The rear section 24 of the arm. 19 (FIG. 4) is connected by a pin 34 to the bearing 31 so that theconnector member 27 is pivotally moved or rocked in response to the pivotal movement of the arm rest 19. The rear section 23 of the armrest 1 1 is rotatable within its associated bearing 29 between limits defined by the engagement, with opposite ends 35 and 36 of the semicircular extension of a pin 37 projected radially from the rear section 23 of the arm 11. The upright position of the arm 11 is defined by the engagement of the pin 37 with the end 35 of the extension 32 (FIG. 5). The
arm supporting position of the arm 11 is defined by the engagement of the pin 37 with the end 36 of the extension 32 (FIG. 4).
By virtue of this engageiable position of the pin 37 with the extension 32 rockable movement of the arm 19, in response to the pivotal movement of the upright support 21, is transmitted to the arm 11 through the pin 37. The arms 11 and 19 are thus always maintained in positions to comfortably support the arms of a patient.
In other words, when the back unit 13 pivots backwardly and downwardly from its position in FIG. 1, to the position therefor shown in FIG. 2, the arms 11 and 19 are not only maintained transversely parallel and aligned but they are also moved rearwardly and lowered relative to the seat unit 12 to accommodate the changed positions of the arms of a patient. Thus, upon movement of either the seat unit 12 or the back unit 13 the arm 11, when in the lower position of FIG. 4, is always movable with the arm 19.
However, it will be noted that when the arm 19 is extended forwardly, as shown in FIG. 1, the arm 11 is movable relative thereto to an upright position along one side of the back unit 13 as illustrated in FIGS. 1 and 5. This relative movement is permitted because the pin 37, on upward movement of the arm 11, from its position in FIG. 4, is moved out of engagement with the end 36 of the semi'circular extension 32 and into engagement with the extension end 35 to its positions shown in FIG. 5. Conversely, the arm 1 1 is movable relative to the arm 19 from its upright position, shown in FIG. 5, to its forwardly extended position, shown in FIG. 4, by movement of the pin 37 out of engagement with the end 35 and into engagement with the end 36 of the semi-circular extension 32. It is thus seen that the arm 11 is pivotally movable relative to the arm 19 to the positions therefor shown in FIGS. 4 and 5. Also, it will be seen that when the arm 11 is in its upright position of FIG. that the arm 19 is pivotally movable relative thereto, but when the arm 11 is in its lowered position of FIG. 4, the arms 1 1 and 19 are movable as a unit in response to the pivoted movement of the upright support 21.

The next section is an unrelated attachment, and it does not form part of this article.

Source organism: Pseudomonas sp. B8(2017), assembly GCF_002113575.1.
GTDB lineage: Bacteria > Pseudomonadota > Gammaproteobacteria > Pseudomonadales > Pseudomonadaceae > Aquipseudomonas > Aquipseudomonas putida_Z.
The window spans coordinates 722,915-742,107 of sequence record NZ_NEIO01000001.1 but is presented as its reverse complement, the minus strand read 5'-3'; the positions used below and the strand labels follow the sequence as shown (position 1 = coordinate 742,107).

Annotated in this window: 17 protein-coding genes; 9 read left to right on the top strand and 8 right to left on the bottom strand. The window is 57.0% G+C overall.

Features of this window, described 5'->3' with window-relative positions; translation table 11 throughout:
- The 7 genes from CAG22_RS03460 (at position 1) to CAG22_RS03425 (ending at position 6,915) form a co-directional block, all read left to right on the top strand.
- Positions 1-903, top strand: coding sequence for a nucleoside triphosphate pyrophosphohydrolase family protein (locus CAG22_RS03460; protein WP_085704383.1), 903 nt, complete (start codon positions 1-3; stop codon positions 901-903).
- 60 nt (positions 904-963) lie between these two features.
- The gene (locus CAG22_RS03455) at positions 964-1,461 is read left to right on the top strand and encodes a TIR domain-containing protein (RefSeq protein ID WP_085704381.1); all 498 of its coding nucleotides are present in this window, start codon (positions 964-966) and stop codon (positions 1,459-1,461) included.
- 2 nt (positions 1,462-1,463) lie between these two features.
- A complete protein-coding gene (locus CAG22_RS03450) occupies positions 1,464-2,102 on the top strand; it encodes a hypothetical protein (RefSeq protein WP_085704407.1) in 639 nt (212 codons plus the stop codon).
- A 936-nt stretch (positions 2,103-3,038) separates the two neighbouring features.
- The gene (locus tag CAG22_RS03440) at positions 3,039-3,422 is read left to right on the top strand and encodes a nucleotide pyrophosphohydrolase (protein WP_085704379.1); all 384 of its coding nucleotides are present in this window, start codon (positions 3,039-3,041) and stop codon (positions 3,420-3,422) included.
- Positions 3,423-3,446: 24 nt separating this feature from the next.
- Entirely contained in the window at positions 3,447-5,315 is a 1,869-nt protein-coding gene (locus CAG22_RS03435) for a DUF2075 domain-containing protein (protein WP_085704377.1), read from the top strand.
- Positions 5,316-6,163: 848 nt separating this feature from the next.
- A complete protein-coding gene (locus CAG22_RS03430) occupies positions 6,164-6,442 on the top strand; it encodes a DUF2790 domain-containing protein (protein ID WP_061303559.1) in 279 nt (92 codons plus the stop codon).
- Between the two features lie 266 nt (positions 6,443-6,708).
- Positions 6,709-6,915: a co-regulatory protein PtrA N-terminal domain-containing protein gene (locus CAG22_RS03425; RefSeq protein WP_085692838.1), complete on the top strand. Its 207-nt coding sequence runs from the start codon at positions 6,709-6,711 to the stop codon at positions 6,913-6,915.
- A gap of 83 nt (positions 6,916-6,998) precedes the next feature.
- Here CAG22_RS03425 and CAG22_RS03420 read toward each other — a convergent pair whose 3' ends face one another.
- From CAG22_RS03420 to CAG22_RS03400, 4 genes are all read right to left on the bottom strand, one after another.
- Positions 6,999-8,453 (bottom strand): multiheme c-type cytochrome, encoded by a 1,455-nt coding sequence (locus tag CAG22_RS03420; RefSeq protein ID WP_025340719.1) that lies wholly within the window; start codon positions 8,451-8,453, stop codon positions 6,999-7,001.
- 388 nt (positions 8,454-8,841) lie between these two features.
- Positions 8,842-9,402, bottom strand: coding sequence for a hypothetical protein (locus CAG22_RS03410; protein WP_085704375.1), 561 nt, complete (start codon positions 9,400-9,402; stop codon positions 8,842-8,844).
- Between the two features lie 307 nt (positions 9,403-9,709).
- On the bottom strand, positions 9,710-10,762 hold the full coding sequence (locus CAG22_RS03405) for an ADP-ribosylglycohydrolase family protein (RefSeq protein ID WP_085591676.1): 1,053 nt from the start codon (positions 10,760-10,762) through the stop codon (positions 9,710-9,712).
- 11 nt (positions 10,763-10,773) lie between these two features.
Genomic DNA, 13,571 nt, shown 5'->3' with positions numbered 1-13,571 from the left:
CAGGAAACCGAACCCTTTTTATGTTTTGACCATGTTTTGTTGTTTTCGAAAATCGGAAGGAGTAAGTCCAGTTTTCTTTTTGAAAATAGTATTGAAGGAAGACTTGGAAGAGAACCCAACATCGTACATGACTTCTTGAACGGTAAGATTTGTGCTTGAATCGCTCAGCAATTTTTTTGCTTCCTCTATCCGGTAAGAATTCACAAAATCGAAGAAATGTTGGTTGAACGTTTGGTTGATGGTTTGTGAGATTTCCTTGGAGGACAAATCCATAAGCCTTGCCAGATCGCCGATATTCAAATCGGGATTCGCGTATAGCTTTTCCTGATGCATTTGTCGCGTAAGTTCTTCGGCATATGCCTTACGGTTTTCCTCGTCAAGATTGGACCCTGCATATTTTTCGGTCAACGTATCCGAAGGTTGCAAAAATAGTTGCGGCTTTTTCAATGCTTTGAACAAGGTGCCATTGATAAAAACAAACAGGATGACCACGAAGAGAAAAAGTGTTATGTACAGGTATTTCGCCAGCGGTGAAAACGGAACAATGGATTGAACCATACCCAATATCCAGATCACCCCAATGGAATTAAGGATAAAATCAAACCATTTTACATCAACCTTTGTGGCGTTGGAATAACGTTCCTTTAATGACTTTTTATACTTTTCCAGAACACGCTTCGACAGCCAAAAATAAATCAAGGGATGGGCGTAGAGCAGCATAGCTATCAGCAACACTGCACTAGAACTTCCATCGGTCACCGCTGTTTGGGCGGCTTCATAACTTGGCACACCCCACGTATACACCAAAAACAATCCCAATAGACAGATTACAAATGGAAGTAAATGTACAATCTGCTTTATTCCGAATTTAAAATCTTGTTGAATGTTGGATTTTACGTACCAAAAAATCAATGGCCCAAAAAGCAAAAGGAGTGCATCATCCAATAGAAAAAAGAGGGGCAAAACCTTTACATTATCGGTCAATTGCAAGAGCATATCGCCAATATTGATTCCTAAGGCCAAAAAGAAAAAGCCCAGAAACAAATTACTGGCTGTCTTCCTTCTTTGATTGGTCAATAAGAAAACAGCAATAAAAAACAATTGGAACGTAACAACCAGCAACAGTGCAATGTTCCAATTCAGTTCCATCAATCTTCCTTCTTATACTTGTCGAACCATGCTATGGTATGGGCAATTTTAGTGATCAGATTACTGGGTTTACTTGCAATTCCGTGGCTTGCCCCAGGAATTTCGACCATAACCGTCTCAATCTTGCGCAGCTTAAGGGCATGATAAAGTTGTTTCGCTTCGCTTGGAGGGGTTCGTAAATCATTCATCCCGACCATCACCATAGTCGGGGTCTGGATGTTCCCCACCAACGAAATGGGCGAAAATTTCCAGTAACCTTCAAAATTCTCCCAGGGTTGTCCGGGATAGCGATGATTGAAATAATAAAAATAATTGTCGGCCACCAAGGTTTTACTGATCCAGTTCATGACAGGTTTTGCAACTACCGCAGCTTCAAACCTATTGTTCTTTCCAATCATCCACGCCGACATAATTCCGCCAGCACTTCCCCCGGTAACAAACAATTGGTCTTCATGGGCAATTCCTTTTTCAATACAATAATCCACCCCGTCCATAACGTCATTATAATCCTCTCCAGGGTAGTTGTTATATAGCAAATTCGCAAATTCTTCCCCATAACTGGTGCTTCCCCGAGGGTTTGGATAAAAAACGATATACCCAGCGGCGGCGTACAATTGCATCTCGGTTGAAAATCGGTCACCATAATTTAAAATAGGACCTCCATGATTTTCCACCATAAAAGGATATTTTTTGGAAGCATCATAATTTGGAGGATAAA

On movement of the arm 11 relative to the arm 19 to either position shown in FIG. 4 or FIG. 5, the chair motors 16, 17 and 18, which are of a reversible type, are simultaneously operated to automatically adjust the chair to either the upright position of FIG. 1 or to the reclined position of FIG. 2, depending upon the moved position of the arm 11. Thus, when the arm 11 is in the lowered position (FIGS. 2 and 4) movement thereof to the upright position (FIGS. 1 and 5) automatically adjusts the chair 10 to the upright position of FIG. 1 providing for the release of the patient from, or entry into, the chair 10. In this adjustment the motors 16, 17 and 18 are simultaneously operated to provide for a forward pivotal movement of the back unit 13, a forward and downward tilting movement of the seat unit 12, and a vertical retraction of the adjustable base unit 14. On movement of the arm 11 from its upright position in FIGS. 1 and 5, to-the lowered position in FIG. 4, the seat unit 12, back unit 13 and base unit 14 are simultaneously moved to automatically adjust the chair to its reclined position shown in FIG. 2.